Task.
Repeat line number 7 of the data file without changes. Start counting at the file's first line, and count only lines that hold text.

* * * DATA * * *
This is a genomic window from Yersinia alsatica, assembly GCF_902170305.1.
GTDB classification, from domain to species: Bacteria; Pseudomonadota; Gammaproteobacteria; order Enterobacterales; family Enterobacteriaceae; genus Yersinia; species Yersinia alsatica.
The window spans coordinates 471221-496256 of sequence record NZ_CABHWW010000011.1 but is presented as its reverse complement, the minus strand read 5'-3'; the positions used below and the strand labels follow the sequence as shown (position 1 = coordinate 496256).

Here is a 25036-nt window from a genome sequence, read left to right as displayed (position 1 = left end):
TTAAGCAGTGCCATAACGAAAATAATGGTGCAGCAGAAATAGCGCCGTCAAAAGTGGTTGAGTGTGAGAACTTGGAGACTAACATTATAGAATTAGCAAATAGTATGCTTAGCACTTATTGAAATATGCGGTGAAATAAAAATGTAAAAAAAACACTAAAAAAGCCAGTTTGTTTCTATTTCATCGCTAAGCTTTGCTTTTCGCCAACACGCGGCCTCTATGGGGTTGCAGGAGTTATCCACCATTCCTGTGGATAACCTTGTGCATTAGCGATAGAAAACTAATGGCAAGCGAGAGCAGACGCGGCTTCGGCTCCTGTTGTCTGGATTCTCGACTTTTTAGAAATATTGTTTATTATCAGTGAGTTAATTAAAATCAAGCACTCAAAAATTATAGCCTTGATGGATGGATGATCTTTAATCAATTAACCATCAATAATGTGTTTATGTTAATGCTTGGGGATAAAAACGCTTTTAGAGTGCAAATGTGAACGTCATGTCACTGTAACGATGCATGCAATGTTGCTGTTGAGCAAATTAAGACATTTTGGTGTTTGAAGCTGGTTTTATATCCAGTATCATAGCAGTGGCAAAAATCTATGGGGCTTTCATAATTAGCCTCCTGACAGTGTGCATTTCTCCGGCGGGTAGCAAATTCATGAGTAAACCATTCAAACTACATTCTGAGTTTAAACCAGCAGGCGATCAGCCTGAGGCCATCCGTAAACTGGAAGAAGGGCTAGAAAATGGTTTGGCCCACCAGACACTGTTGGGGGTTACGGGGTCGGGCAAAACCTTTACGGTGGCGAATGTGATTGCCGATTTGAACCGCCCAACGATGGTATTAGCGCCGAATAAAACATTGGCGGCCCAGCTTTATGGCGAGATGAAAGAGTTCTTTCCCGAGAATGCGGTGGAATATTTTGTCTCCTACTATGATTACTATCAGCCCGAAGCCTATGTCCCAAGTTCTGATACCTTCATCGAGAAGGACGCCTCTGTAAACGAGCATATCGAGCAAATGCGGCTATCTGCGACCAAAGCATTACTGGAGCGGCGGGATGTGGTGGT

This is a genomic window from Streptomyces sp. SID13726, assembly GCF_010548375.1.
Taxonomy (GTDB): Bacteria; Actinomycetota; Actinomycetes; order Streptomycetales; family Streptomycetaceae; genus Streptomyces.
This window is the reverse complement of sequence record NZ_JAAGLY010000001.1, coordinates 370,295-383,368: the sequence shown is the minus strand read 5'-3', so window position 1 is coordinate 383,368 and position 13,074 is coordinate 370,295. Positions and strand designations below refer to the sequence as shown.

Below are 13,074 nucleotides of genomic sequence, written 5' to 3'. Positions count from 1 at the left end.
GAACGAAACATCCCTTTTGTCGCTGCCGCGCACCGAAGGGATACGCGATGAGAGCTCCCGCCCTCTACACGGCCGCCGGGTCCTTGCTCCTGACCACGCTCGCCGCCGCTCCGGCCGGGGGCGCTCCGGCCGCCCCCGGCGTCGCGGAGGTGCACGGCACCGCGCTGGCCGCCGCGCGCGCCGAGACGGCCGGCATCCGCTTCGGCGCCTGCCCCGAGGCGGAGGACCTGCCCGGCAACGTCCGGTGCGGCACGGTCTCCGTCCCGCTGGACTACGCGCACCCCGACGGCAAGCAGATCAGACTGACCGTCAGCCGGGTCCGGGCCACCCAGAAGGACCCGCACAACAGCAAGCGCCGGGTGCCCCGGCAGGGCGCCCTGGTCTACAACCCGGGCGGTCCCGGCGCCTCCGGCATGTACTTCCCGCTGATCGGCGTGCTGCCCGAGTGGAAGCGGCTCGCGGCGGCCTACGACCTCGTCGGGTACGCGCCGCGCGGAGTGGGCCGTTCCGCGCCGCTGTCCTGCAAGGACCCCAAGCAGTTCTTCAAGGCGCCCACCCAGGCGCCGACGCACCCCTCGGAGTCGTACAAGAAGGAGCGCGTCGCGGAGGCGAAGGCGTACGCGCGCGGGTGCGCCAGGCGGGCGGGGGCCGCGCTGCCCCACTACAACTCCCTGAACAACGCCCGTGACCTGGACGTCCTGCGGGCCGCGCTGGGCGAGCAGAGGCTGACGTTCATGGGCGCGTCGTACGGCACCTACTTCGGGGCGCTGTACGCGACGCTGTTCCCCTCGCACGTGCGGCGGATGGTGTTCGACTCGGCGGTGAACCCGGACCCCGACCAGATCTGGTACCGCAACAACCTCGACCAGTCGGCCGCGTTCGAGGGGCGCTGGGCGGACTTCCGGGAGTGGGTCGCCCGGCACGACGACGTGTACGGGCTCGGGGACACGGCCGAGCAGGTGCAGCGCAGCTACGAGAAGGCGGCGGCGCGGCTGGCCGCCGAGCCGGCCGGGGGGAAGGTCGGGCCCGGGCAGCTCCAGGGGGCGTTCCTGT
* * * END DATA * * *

Taxonomy (GTDB): Bacteria; Actinomycetota; Actinomycetes; order Streptomycetales; family Streptomycetaceae; genus Streptomyces.